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A Big Victory in Our Campaign for Broadband at Home for Low-Income Kids

A step towards ensuring all Americans have access to affordable high-speed internet.

Can you hear the digital divide closing? Today, the digital divide – that gap between those who can access the Internet and those who can't, the gap that keeps millions of lower-income young kids from having the same educational and economic opportunities as most of their better-off peers – got smaller.

The Federal Communications Commission voted today to modernize its 30-year-old Lifeline program by adding broadband Internet service to the already existing voice service that the program subsidizes for low-income households. Lifeline is a federal program started by President Reagan in 1985 to ensure everyone had access to basic telephone service. Because broadband Internet has become essential to so many parts of our lives just as the telephone once was, especially to households with school-aged kids, Common Sense Kids Action made Lifeline modernization a top priority as part our Broadband at School and at Home Campaign to ensure every classroom and household in America has access to high speed Internet.

We applaud the FCC for moving toward digital equality and closing the pernicious homework gap that leaves many low-income children at a disadvantage in education and in life. With 7 out of 10 kids saying their teachers assign homework on the Internet, and with 5 million households with school aged kids lacking high-speed Internet access, this is really important.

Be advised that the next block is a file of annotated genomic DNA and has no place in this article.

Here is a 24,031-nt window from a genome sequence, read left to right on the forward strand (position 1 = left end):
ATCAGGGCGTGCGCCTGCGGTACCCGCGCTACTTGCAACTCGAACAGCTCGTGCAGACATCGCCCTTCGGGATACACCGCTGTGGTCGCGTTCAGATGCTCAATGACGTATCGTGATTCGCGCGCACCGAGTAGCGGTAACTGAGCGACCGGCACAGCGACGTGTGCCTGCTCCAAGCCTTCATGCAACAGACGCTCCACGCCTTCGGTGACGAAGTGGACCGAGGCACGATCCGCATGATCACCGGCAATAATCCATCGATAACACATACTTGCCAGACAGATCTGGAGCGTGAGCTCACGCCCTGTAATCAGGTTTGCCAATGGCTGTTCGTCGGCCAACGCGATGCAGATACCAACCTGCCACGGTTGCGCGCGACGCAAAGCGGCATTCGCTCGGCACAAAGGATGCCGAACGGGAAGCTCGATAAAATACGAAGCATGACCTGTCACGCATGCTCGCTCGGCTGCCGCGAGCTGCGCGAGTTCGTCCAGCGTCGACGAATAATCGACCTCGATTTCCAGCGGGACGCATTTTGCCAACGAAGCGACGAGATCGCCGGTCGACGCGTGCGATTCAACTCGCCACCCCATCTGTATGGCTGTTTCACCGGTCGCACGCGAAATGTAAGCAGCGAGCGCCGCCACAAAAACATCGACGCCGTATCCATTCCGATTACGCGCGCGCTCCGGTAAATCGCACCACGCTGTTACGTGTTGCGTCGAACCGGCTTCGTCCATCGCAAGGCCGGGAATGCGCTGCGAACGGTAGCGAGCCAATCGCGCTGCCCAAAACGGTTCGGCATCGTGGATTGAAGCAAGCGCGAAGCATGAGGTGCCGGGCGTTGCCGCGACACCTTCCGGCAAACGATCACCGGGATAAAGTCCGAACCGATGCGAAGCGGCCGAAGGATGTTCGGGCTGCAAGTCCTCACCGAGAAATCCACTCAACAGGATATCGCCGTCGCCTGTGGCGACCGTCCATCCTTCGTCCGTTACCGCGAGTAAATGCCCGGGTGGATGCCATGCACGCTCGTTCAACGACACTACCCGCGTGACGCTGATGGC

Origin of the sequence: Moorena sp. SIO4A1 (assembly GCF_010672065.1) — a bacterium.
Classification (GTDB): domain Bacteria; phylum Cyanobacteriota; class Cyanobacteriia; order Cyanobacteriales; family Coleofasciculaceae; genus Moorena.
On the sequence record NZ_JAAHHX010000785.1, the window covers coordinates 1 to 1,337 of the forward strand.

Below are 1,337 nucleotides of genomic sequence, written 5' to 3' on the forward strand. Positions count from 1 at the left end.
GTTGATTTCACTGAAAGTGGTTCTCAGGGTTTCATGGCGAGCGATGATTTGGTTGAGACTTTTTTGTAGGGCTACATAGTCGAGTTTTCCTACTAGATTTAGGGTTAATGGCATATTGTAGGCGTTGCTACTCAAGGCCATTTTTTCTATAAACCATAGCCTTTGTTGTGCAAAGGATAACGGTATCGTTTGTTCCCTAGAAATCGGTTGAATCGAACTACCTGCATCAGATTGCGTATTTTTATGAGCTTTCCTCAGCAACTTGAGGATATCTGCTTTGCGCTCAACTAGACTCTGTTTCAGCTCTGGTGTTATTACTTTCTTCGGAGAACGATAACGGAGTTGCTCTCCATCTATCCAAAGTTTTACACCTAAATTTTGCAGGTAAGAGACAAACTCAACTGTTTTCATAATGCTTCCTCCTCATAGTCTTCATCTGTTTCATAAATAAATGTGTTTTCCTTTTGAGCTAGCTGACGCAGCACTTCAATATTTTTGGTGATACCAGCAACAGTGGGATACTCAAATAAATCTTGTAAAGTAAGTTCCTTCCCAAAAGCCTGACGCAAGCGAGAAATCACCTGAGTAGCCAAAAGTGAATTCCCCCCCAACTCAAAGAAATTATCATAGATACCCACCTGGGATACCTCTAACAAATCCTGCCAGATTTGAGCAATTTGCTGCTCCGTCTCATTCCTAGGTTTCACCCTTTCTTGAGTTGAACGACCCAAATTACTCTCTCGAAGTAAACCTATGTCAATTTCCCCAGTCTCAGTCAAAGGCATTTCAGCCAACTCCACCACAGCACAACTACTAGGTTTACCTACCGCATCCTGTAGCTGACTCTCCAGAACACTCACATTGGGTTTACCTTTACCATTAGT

High-speed Internet is no longer a nice-to-have, it is a must-have, to apply for jobs, upgrade skills, do homework, research health issues, access government services, earn a better living, and fully participate in our democracy.

FCC Chairman Wheeler and Commissioners Clyburn and Rosenworcel deserve our deep appreciation for improving broadband access. Of course there is a lot of work yet to do – to implement broadband Lifeline over the next year or two in states across the country, and to take other steps to ensure all Americans have access to affordable high-speed Internet at home and in school.

Danny Weiss

Danny Weiss is Chief Advocacy Officer at Common Sense. In this role, he oversees all advocacy and public policy operations. He brings nearly three decades of service on Capitol Hill, most recently as chief of staff to House Speaker Nancy Pelosi. Danny first joined Common Sense in 2015 and returned again in 2020, and has led efforts to close the digital divide, protect children's online data privacy, hold tech companies accountable for online harms to kids and teens, and expand access to programs that lift children out of poverty, like the expanded Child Tax Credit. In his spare time, he likes cook dinner and play percussion.